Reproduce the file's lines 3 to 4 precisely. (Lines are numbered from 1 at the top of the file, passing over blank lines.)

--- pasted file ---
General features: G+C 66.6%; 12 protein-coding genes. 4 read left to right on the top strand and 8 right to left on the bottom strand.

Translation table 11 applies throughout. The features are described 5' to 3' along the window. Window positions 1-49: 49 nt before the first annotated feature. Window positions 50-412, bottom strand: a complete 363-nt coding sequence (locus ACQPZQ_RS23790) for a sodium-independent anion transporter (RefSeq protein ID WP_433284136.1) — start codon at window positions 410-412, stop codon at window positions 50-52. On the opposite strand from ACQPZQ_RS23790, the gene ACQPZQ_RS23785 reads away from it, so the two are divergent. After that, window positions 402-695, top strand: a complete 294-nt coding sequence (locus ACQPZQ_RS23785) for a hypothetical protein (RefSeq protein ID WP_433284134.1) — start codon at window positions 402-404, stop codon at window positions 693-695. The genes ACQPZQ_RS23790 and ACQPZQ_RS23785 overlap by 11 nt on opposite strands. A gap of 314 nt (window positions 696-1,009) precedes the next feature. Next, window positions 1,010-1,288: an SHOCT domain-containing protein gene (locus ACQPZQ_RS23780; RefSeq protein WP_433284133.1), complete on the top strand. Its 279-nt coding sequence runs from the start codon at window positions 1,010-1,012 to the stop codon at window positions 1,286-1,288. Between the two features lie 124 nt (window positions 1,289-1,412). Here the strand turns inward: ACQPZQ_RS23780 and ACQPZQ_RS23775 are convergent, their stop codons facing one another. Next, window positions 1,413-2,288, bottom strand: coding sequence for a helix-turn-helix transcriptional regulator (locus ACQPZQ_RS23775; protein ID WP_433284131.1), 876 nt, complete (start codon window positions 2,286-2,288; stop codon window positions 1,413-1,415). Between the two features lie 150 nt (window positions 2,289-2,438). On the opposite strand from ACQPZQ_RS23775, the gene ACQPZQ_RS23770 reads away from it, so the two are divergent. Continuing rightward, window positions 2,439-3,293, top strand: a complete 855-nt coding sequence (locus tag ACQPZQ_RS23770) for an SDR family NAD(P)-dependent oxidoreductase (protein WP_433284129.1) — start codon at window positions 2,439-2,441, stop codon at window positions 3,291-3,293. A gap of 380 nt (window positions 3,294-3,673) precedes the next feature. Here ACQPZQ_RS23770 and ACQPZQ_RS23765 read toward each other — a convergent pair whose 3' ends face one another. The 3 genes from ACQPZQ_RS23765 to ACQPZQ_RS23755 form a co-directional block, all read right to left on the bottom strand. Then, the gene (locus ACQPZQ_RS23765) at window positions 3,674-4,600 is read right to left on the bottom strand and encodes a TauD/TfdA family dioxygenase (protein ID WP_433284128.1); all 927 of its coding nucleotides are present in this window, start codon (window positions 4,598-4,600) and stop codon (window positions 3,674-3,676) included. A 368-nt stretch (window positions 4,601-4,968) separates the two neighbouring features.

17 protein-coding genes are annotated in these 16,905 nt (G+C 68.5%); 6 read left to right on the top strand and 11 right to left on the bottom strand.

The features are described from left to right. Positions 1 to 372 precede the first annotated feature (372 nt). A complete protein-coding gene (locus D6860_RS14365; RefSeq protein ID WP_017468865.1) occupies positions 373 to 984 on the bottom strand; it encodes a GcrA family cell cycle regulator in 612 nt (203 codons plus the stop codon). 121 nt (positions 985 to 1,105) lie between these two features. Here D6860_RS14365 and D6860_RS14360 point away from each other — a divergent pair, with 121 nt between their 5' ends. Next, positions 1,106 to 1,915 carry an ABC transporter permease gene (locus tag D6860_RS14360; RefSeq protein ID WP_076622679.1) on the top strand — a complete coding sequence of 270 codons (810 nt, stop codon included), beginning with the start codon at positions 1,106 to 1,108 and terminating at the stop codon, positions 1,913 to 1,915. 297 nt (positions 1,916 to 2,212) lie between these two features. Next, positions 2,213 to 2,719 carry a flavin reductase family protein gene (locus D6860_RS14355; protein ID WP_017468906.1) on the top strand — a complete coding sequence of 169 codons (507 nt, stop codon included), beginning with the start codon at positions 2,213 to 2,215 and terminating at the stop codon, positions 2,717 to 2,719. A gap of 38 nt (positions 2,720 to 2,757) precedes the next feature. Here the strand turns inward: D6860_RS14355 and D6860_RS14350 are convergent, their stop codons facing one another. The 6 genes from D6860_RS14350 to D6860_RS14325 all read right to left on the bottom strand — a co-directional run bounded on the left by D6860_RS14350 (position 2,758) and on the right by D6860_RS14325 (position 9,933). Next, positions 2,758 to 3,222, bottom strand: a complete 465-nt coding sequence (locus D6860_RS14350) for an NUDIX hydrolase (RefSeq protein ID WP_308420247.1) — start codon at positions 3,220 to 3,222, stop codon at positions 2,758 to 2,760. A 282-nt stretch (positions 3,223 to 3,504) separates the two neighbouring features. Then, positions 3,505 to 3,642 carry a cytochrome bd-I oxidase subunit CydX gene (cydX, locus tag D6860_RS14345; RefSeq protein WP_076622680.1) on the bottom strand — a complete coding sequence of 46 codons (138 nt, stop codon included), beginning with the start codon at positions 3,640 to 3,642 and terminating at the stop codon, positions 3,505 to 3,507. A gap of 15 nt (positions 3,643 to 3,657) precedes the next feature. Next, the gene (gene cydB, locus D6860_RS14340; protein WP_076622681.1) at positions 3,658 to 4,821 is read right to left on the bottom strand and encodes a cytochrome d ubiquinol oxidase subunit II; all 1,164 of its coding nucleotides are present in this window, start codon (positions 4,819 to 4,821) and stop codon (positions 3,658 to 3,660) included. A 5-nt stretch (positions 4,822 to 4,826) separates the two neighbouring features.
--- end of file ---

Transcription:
17 protein-coding genes are annotated in these 16,905 nt (G+C 68.5%); 6 read left to right on the top strand and 11 right to left on the bottom strand.

The features are described from left to right. Positions 1 to 372 precede the first annotated feature (372 nt). A complete protein-coding gene (locus D6860_RS14365; RefSeq protein ID WP_017468865.1) occupies positions 373 to 984 on the bottom strand; it encodes a GcrA family cell cycle regulator in 612 nt (203 codons plus the stop codon). 121 nt (positions 985 to 1,105) lie between these two features. Here D6860_RS14365 and D6860_RS14360 point away from each other — a divergent pair, with 121 nt between their 5' ends. Next, positions 1,106 to 1,915 carry an ABC transporter permease gene (locus tag D6860_RS14360; RefSeq protein ID WP_076622679.1) on the top strand — a complete coding sequence of 270 codons (810 nt, stop codon included), beginning with the start codon at positions 1,106 to 1,108 and terminating at the stop codon, positions 1,913 to 1,915. 297 nt (positions 1,916 to 2,212) lie between these two features. Next, positions 2,213 to 2,719 carry a flavin reductase family protein gene (locus D6860_RS14355; protein ID WP_017468906.1) on the top strand — a complete coding sequence of 169 codons (507 nt, stop codon included), beginning with the start codon at positions 2,213 to 2,215 and terminating at the stop codon, positions 2,717 to 2,719. A gap of 38 nt (positions 2,720 to 2,757) precedes the next feature. Here the strand turns inward: D6860_RS14355 and D6860_RS14350 are convergent, their stop codons facing one another. The 6 genes from D6860_RS14350 to D6860_RS14325 all read right to left on the bottom strand — a co-directional run bounded on the left by D6860_RS14350 (position 2,758) and on the right by D6860_RS14325 (position 9,933). Next, positions 2,758 to 3,222, bottom strand: a complete 465-nt coding sequence (locus D6860_RS14350) for an NUDIX hydrolase (RefSeq protein ID WP_308420247.1) — start codon at positions 3,220 to 3,222, stop codon at positions 2,758 to 2,760. A 282-nt stretch (positions 3,223 to 3,504) separates the two neighbouring features. Then, positions 3,505 to 3,642 carry a cytochrome bd-I oxidase subunit CydX gene (cydX, locus tag D6860_RS14345; RefSeq protein WP_076622680.1) on the bottom strand — a complete coding sequence of 46 codons (138 nt, stop codon included), beginning with the start codon at positions 3,640 to 3,642 and terminating at the stop codon, positions 3,505 to 3,507. A gap of 15 nt (positions 3,643 to 3,657) precedes the next feature. Next, the gene (gene cydB, locus D6860_RS14340; protein WP_076622681.1) at positions 3,658 to 4,821 is read right to left on the bottom strand and encodes a cytochrome d ubiquinol oxidase subunit II; all 1,164 of its coding nucleotides are present in this window, start codon (positions 4,819 to 4,821) and stop codon (positions 3,658 to 3,660) included. A 5-nt stretch (positions 4,822 to 4,826) separates the two neighbouring features.